• Ever since the first day I had a cycle it has been torture. I suffer sever cramps to the point that I vomit and literally cannot move. Regular motrin or tylenol just do not work. I have to take prescription vicoden. And I never know when it is going to come as I am extremely irregular. I am so bad that when I went off them in an attempt to get pregnant I had to put in for FMLA to protect my job as I was calling in sick so often due to this. When I was 18 my doctor put me on birth control pills mainly to give me a regualr cycle. The other bonus is that it somehow controls just how severe the cramping is. So I am no longer bed ridden on the first 2 days. If it were not for birth control pills, I would not only be miserable, but my job would be in jeopardy.

    Carrie, VA

  • I am a mother, and though I don't have daughters, my sons were raised understanding that birth control is not a frivolous thing. My husband and I could not afford children for a number of years. Instead of goofing around with ineffective contraception, being able to use good adequate birth control meant that we were able to provide for our children. Many of us don't have the luxuries that Republican congressman have. My story isn't dramatic, there weren't any cysts or rape or anything like that. It's very ordinary. I watched my two nephews being raised in poverty because their mother could not get contraception or heaven forbid an abortion. Poverty has become endemic to that family. Women's reproductive health has a serious economic impact, on families, communities, and our countries. I think of the years I spent in Klamath Falls Oregon, watching teenage mothers push their baby carriages around town, catch the bus, drop out of high school. Contraception was considered frivolous in that community.

    Danette, OR

  • I am and was a practicing Catholic. At the age of 25 I had to be permanently sterilized due to the fact that in my first pregnancy I had toxemia and my second I had pre-eclampsia. These are life threatening conditions brought on by pregnancies. I was warned not to have any more children if I wanted to be alive to raise the two children that I had. So, I had a tubal ligation with my priest's blessings and it was paid for by insurance. This was not a moral issue,but a life-saving issue.

    Kathy, IN

  • I use birth control pills, not to prevent pregnancy, rather to help regulate my cycle and ameliorate the physical symptoms I have, which include cramping so severe that I miss work.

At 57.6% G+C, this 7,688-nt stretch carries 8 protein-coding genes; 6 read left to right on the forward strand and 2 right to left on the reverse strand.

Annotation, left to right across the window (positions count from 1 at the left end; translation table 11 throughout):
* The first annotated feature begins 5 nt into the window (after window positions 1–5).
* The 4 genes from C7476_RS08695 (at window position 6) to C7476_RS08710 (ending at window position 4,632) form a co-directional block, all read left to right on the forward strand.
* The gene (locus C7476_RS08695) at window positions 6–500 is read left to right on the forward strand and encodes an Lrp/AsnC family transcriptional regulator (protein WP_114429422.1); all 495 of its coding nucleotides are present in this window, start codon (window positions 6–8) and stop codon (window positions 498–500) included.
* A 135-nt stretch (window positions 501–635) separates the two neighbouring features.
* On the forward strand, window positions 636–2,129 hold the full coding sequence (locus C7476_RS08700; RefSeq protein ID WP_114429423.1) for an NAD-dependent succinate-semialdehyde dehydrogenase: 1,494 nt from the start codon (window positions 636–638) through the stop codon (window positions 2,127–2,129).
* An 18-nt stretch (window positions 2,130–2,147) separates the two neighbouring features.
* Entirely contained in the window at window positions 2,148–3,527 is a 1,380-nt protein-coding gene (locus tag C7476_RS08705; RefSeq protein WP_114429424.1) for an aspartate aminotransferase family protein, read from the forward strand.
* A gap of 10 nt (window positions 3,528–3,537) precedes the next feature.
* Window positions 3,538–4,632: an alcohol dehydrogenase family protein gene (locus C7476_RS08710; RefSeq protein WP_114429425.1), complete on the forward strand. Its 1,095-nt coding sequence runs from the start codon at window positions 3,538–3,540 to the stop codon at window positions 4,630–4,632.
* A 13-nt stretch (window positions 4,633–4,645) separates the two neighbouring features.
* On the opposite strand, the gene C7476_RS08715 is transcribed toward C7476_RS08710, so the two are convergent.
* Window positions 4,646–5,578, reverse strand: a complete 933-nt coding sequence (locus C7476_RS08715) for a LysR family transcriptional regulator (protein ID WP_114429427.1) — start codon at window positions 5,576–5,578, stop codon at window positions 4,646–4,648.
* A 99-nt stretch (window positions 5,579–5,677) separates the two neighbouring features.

Amanda, IL

  • For many years I used birth control. As a working mother I could not afford to have more children. Also, after numerous miscarriages, I needed to let my body heal properly before I got pregnant again. Taking birth control for a couple of years allowed me to finally have a viable pregnancy after four miscarriages.

    Sally, CA

  • When I was in my early twenties, I developed endometriosis and thankfully had birthcontrol pills prescribed by my doctor to reduce the endometriosis. The pills eventually helped to end the pain and the problem.

    Lindy, AL

  • I was a victim of endometriosis which ultimately resulted in a total hysterectomy in 1975. The ten years preceding the diagnosis and surgical intervention, I was treated with birth control pills in attempts to stabilize and minimize menstral bleeding. It was a significant medical option; one that no male politician can pretend to understand.

    SD, FL

  • I began using birth control at sixteen, under guidance of my OB/GYN to regulate my monthly cycle. At that time I was a competitive runner. It is not uncommon for young female athletes to experience irregular cycles, and birth control is a very common remedy. I remained on birth control throughout college, long after I was no longer eligible to be covered on my parent's health insurance, through the campus health center. Birth control was very affordable under the campus plan, and if it had not been for the access at my university, I would not have been able to afford the rising out of pocket cost. Now, at twenty-nine, birth control has become a necessity. After discovering cysts and tumors developing on my ovaries, and undergoing surgery, I use birth control to maintain my health. Ovarian cysts and tumors are extremely painful. They can lead to the removal of ovaries, limiting the possibility of reproduction, and in dire cases, the development of cancer.

    Laura, GA

  • My daughter takes an oral contraceptive because she has Von Willebrands disease. Without it her periods last for 2 weeks and one lasted a whole month. She would need a hysterectomy without birth control pills. Just like the friend of the lady who wasn't allowed to testify, the "pill" preserves my daughter's fertility and is necessary to her health. It has not made her into some type of crazed slut as the Republicans imply.

  • Birth control is important to me personally because I had to start using it in 8th grade because my menstrual cycle became so un-bearable with cramps and caused me to throw up. I missed 1-2 days of school a month because of this. My mom and doctor recommened the Pill to help with this problem. My pain was gone once I started them. Now I have an IUD which I got for free because of a grant program at a women's health clinic in my community. No body wants to be in pain. birth control helps make women's lives much easier in this aspect. I also feel it the a woman's choice to deside if she wants to pro-create or not. These congressMEN have never had to endure the pain and suffering some women go through when they give birth or find out they have an unintended pregnancy.